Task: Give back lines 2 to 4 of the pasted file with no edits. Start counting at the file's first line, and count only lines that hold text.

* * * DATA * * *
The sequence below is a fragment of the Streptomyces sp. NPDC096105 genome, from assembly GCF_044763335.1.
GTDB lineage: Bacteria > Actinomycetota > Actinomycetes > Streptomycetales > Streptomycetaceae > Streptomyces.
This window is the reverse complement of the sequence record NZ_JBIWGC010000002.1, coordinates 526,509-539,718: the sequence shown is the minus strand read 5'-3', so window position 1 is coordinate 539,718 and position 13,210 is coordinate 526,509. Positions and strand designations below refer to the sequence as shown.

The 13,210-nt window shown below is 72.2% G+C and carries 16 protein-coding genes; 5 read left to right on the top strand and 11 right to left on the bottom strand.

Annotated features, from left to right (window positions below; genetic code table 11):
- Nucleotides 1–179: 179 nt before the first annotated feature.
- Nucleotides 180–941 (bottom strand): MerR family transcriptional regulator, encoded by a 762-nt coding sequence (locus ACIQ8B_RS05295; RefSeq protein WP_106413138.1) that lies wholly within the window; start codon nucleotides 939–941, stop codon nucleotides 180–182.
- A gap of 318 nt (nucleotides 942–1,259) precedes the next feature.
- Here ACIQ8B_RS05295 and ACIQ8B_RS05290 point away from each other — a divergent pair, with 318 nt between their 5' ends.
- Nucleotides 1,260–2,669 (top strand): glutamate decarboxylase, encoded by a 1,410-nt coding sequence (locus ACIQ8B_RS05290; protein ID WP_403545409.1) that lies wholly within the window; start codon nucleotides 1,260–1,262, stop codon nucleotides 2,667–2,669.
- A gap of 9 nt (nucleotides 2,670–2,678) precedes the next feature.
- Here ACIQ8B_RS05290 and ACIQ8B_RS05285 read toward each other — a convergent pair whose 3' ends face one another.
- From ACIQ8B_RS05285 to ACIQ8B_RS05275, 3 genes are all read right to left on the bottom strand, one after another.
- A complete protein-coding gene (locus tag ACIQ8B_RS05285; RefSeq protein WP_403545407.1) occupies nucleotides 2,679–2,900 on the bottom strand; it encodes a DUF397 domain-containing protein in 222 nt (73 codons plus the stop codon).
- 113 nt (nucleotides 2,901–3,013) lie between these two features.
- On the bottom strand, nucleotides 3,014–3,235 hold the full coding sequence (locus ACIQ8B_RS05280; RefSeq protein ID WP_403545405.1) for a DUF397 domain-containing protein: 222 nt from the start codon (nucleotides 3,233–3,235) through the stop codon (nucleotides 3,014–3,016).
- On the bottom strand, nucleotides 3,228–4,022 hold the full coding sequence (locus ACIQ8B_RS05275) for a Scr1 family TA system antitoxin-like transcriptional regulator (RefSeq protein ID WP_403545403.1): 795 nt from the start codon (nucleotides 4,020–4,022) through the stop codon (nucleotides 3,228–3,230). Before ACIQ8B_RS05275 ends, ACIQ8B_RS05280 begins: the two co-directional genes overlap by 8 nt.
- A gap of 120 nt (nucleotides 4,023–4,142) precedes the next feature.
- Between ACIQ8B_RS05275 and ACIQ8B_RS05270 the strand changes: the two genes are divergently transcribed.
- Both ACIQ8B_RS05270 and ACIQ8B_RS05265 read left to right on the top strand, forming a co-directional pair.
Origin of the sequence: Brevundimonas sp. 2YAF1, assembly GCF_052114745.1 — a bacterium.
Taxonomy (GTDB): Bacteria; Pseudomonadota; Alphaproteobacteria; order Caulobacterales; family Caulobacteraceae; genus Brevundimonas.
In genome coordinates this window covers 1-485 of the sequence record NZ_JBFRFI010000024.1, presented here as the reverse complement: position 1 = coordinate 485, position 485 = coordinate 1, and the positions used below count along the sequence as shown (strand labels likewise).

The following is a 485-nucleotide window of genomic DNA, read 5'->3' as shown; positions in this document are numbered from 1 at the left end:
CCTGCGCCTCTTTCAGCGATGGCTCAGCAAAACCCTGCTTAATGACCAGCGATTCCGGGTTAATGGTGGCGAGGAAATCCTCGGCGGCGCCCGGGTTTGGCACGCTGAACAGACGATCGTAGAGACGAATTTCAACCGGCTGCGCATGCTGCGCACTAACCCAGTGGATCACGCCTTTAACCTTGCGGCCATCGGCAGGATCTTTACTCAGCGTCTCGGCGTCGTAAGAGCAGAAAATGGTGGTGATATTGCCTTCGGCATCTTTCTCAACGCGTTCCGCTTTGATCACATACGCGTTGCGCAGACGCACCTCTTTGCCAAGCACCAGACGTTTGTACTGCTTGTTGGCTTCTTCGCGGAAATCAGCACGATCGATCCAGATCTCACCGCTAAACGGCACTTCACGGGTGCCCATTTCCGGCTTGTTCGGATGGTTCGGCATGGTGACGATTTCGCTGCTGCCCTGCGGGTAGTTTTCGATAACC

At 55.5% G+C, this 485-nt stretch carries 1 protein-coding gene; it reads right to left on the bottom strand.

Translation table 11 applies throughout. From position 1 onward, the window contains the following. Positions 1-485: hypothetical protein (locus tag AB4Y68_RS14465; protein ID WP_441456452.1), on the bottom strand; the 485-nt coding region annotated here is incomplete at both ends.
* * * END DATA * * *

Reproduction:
GTDB lineage: Bacteria > Actinomycetota > Actinomycetes > Streptomycetales > Streptomycetaceae > Streptomyces.
This window is the reverse complement of the sequence record NZ_JBIWGC010000002.1, coordinates 526,509-539,718: the sequence shown is the minus strand read 5'-3', so window position 1 is coordinate 539,718 and position 13,210 is coordinate 526,509. Positions and strand designations below refer to the sequence as shown.

The 13,210-nt window shown below is 72.2% G+C and carries 16 protein-coding genes; 5 read left to right on the top strand and 11 right to left on the bottom strand.